Lone Star Unionism, Dissent, and Resistance: Other Sides of Civil War Texas
Jesús F. de la Teja
University of Oklahoma Press, Mar 9, 2016 - History - 296 pages
Most histories of Civil War Texas—some starring the fabled Hood’s Brigade, Terry’s Texas Rangers, or one or another military figure—depict the Lone Star State as having joined the Confederacy as a matter of course and as having later emerged from the war relatively unscathed. Yet as the contributors to this volume amply demonstrate, the often neglected stories of Texas Unionists and dissenters paint a far more complicated picture. Ranging in time from the late 1850s to the end of Reconstruction, Lone Star Unionism, Dissent, and Resistance restores a missing layer of complexity to the history of Civil War Texas.
The authors—all noted scholars of Texas and Civil War history—show that slaves, freedmen and freedwomen, Tejanos, German immigrants, and white women all took part in the struggle, even though some never found themselves on a battlefield. Their stories depict the Civil War as a conflict not only between North and South but also between neighbors, friends, and family members. By framing their stories in the analytical context of the “long Civil War,” Lone Star Unionism, Dissent, and Resistance reveals how friends and neighbors became enemies and how the resulting violence, often at the hands of secessionists, crossed racial and ethnic lines. The chapters also show how ex-Confederates and their descendants, as well as former slaves, sought to give historical meaning to their experiences and find their place as citizens of the newly re-formed nation.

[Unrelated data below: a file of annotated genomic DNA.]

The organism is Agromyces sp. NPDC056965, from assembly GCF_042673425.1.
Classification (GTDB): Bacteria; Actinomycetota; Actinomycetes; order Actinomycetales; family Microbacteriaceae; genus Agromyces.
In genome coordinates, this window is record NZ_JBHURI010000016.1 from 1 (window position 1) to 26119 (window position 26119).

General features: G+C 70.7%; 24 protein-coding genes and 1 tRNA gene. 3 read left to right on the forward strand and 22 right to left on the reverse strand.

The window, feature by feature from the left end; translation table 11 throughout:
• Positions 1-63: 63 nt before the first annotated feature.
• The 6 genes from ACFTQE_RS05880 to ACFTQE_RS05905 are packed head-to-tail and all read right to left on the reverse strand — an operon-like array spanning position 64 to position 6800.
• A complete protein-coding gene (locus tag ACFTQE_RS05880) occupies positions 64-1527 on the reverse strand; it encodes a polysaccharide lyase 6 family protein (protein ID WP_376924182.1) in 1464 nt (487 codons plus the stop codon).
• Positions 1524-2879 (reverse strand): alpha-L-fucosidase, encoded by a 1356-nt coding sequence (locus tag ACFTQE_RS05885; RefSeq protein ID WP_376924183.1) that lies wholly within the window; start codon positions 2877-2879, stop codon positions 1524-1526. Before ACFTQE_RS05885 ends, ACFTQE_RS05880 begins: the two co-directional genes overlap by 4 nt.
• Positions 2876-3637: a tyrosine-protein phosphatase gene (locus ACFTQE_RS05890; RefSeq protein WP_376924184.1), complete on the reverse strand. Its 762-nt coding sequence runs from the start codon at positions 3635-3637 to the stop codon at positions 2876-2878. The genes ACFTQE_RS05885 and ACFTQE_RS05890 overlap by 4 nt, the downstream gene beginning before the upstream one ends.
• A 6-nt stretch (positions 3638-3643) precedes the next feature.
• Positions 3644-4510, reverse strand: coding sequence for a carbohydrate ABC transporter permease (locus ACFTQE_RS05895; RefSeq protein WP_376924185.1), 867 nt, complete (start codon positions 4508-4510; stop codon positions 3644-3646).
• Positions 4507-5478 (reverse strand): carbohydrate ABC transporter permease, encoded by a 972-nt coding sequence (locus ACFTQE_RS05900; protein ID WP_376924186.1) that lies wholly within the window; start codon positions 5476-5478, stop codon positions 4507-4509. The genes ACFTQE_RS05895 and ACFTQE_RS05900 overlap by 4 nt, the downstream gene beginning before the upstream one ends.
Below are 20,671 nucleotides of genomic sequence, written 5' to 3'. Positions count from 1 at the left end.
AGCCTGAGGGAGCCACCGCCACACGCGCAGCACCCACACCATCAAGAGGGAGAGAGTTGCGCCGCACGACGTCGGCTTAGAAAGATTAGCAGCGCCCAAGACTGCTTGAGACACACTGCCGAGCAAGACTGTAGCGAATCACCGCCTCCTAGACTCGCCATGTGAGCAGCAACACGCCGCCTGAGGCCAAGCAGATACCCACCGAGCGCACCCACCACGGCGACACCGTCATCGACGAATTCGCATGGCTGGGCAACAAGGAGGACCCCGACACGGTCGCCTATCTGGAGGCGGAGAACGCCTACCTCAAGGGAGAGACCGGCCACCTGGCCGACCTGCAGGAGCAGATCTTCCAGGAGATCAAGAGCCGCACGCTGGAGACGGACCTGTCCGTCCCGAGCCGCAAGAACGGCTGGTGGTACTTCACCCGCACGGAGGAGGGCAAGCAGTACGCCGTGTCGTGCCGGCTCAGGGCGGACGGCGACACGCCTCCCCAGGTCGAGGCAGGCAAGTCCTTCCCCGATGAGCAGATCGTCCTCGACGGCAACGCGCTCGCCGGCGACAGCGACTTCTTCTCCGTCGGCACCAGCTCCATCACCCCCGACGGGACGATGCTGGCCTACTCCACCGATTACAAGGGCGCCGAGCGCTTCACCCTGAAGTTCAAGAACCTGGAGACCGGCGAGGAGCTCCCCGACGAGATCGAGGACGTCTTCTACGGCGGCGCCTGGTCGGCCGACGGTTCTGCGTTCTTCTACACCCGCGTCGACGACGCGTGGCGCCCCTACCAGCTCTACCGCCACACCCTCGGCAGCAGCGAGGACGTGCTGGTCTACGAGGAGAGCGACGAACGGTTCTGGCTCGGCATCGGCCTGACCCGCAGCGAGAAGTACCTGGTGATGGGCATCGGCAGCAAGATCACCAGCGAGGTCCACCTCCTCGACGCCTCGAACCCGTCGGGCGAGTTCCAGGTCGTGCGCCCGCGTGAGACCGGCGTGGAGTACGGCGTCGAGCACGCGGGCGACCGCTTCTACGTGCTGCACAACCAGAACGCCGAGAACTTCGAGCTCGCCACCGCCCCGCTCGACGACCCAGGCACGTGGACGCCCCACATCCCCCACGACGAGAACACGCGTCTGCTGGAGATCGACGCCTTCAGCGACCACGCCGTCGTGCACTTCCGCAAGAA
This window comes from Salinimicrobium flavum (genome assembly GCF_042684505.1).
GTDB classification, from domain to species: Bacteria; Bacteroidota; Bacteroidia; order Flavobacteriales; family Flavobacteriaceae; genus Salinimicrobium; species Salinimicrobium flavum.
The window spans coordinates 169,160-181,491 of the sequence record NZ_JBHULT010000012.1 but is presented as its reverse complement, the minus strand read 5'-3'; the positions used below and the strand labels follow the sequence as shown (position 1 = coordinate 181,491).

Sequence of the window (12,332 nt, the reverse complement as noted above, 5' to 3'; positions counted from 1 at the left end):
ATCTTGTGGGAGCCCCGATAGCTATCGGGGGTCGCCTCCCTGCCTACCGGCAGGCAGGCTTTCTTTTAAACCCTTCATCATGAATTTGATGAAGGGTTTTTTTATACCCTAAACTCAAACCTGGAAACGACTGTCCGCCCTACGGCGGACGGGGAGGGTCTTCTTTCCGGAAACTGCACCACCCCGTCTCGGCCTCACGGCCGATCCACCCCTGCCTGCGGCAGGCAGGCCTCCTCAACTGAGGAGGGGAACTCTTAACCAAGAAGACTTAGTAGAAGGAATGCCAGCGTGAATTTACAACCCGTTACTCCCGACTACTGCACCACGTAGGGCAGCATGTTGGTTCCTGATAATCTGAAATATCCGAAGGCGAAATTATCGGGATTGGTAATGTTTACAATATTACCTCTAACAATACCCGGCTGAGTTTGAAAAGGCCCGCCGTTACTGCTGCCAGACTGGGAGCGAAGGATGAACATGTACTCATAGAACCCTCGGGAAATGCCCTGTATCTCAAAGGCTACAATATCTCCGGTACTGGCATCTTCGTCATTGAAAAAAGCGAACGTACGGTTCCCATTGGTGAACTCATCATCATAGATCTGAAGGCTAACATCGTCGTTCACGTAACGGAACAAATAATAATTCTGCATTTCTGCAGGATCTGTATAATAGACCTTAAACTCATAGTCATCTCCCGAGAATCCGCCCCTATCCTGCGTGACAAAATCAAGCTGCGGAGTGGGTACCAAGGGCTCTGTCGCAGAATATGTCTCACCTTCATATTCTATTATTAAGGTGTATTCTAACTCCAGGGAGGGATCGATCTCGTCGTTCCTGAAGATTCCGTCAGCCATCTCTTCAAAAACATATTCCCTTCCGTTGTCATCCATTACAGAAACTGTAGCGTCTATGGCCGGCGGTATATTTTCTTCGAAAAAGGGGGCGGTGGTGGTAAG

Concluding with an account of the origins of Juneteenth—the nationally celebrated holiday marking June 19, 1865, when emancipation was announced in Texas—Lone Star Unionism, Dissent, and Resistance challenges the collective historical memory of Civil War Texas and its place in both the Confederacy and the United States. It provides material for a fresh narrative, one including people on the margins of history and dispelling the myth of a monolithically Confederate Texas.
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A&M University Press African Americans AngloAmerican April Austin Big Thicket black women border Bourland Britton Brownsville Campbell Martin celebrations citizenship Civil Clarksville Standard collective memory Collin County Collins’s Confederacy Confederate Texas convention Dallas Herald Davis’s dissent E. J. Davis election emancipation enslaved February federal Freedmen’s Bureau freedom freedpeople frontier Galveston governor Grayson County Hardin County historians Historical Association History Houston TriWeekly Telegraph James January John July June Juneteenth Lone Star Lost Cause Louisiana State University McCulloch Mexican Texans Mexico military Mississippi negroes North Texas November October Office plantation planters political Quayle rape Reconstruction Records refugeed slaves reported Republican Robert Campbell Martin runaway slaves San Antonio secession secessionists sexual slaveholders slavery soldiers South Southern Southwestern Historical Quarterly state’s Tejanos Texas A&M University Texas Germans Texas Press Texas slaves Texas State Historical Texas’s Throckmorton troops TSLAC Union army Unionists University of Texas violence vote white Texans William Zapata County